Sunday, June 27, 2010

Ghana 2, USA 1: Richard Kingson Dominates in the Goal

This picture is by Martin Rose of Getty Images.  Richard Kingson is the Ghanaian goalie blocking the shot by the USA's Benny Feilhaber.

Yesterday, Ghana defeated the USA 2-1 in the Round of 16 of the World Cup. For me, the player of the game was Ghana's goalie, Richard Kingson, who came up with as many impressive saves as Tim Howard did for the US against England.

We watched the game at Kingston Road; we did not have power between Thursday afternoon and early this morning (I'm actually surprised it came back on as soon as it did, given how many lines and trees are down around here). 

It was a fun game to watch: I always like those moments in sports when you know that watching a particular game is a broadly-shared experience.

The USA gave up an early goal to Kevin-Prince Boateng and was outmatched in the first half; Ghana's passing was quick and sharp, similar to a well-coached offense in an NCAA tourney game. 

In the second half, though, the Yanks got their act together and had multiple scoring opportunities.  The score came in the 62nd minute, on a Landon Donovan penalty kick after Clint Dempsey was tackled in the box. Throughout the tournament, Dempsey has been the USA's most agressive -- and expressive -- player (sort of the Gary Clark of Brian Mitchell of the team - inspiring others through his intense play and spirit).

After the Donovan goal, the USA had all the momentum.  But, about four minutes into the thirty minute overtime, Asamoah Gyan got behind the US defenders and hit a nice loft just over Tim Howard's head. As the overtime wound down, the players from both teams looked extremely tired and there were no super-close chances for the USA.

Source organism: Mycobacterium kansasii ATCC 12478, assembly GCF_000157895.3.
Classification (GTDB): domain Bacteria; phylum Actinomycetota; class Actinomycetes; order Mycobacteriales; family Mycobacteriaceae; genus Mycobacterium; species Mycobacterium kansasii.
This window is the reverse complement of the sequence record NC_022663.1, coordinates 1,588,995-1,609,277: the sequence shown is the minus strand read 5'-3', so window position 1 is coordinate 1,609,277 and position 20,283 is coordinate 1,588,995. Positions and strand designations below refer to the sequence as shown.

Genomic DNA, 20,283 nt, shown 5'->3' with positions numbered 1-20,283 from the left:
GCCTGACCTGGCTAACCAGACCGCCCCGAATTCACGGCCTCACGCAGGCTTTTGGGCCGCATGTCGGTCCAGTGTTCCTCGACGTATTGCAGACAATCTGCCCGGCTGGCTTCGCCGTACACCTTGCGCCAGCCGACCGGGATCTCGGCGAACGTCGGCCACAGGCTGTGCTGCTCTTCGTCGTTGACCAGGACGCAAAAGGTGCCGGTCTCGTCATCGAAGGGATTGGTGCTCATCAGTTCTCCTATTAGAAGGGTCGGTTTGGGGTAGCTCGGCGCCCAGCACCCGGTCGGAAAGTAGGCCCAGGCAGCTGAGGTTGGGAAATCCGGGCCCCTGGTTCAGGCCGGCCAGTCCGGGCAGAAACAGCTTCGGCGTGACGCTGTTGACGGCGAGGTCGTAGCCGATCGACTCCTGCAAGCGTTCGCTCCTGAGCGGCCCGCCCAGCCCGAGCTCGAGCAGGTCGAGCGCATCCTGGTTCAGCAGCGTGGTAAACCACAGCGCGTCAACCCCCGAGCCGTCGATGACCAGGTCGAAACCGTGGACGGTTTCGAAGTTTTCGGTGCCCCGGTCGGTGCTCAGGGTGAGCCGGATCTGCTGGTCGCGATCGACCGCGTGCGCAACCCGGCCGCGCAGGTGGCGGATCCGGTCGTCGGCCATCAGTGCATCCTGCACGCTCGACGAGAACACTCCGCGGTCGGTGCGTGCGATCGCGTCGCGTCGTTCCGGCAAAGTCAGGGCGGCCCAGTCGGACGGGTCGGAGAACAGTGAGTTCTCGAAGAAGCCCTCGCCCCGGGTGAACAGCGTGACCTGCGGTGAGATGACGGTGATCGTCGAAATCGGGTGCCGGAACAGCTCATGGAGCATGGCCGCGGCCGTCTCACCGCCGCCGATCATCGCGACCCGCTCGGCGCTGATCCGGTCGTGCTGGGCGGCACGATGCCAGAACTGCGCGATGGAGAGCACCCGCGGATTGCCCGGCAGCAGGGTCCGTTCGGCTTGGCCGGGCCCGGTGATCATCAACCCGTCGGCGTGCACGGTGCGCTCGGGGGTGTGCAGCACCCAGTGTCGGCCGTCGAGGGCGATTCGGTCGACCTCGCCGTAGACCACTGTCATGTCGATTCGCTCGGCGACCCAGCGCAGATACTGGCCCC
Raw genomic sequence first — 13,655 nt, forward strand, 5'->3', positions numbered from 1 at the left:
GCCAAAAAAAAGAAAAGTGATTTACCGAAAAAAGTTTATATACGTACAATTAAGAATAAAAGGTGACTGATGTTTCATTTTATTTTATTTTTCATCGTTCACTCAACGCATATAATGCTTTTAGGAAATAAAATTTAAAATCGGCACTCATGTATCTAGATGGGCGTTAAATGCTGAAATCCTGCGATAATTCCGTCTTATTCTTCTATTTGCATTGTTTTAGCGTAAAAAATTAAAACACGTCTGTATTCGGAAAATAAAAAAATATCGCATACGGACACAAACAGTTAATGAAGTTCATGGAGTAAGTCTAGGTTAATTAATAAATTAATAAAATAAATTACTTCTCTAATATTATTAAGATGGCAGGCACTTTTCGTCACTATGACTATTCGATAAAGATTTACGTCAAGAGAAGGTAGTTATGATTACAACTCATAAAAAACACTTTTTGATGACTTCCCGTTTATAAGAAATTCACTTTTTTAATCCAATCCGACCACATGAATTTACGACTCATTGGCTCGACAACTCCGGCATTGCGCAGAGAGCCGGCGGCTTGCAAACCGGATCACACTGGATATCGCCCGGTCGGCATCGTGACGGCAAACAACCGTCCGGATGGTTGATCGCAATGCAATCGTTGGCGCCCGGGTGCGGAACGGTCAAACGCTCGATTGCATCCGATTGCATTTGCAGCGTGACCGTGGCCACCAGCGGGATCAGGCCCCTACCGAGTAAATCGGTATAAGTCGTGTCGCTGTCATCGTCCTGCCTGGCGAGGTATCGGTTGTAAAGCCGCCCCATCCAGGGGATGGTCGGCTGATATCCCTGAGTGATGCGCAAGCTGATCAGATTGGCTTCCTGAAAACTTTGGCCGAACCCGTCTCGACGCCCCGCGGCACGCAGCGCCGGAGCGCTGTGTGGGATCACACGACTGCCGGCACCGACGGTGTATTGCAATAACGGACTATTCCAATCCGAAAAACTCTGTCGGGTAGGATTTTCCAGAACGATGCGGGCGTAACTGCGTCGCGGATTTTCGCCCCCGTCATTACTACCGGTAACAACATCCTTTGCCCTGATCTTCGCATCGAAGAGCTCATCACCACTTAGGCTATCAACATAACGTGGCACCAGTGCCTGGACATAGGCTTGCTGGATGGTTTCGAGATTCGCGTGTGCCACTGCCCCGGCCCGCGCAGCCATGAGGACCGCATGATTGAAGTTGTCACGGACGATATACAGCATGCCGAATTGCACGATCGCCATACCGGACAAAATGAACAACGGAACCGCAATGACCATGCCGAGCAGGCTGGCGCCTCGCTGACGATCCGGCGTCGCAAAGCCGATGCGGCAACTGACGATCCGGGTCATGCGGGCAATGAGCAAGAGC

Here's Rob Hughes, in today's NYT, on why the Ghanaian victory is important:
For Africa, a continent of 600 million people staging an event of this magnitude for the first time in its history, Ghana is now a lone star. For Ghana to field 19- and 20-year-olds and match the best qualities of the United States — in athleticism, stamina and never-say-die spirit — is what this tournament desperately needed.
As Africa’s other teams dropped out one by one, Ghana stayed strong. As America turned its greater experience to bear in the second half, Ghana had little option but to trust the one advantage it possessed: greater skill.
Here's Michael Bradley and Anthony Annan, in a photo by Phil Cole of Getty. I know this is a cliche, but soccer players are really athletic (the non-stop action/running for 45 minutes!) in a way that makes soccer different from the major American sports.
Donovan on his penalty kick.  This guy was a great team leader - he lived up to the hype.

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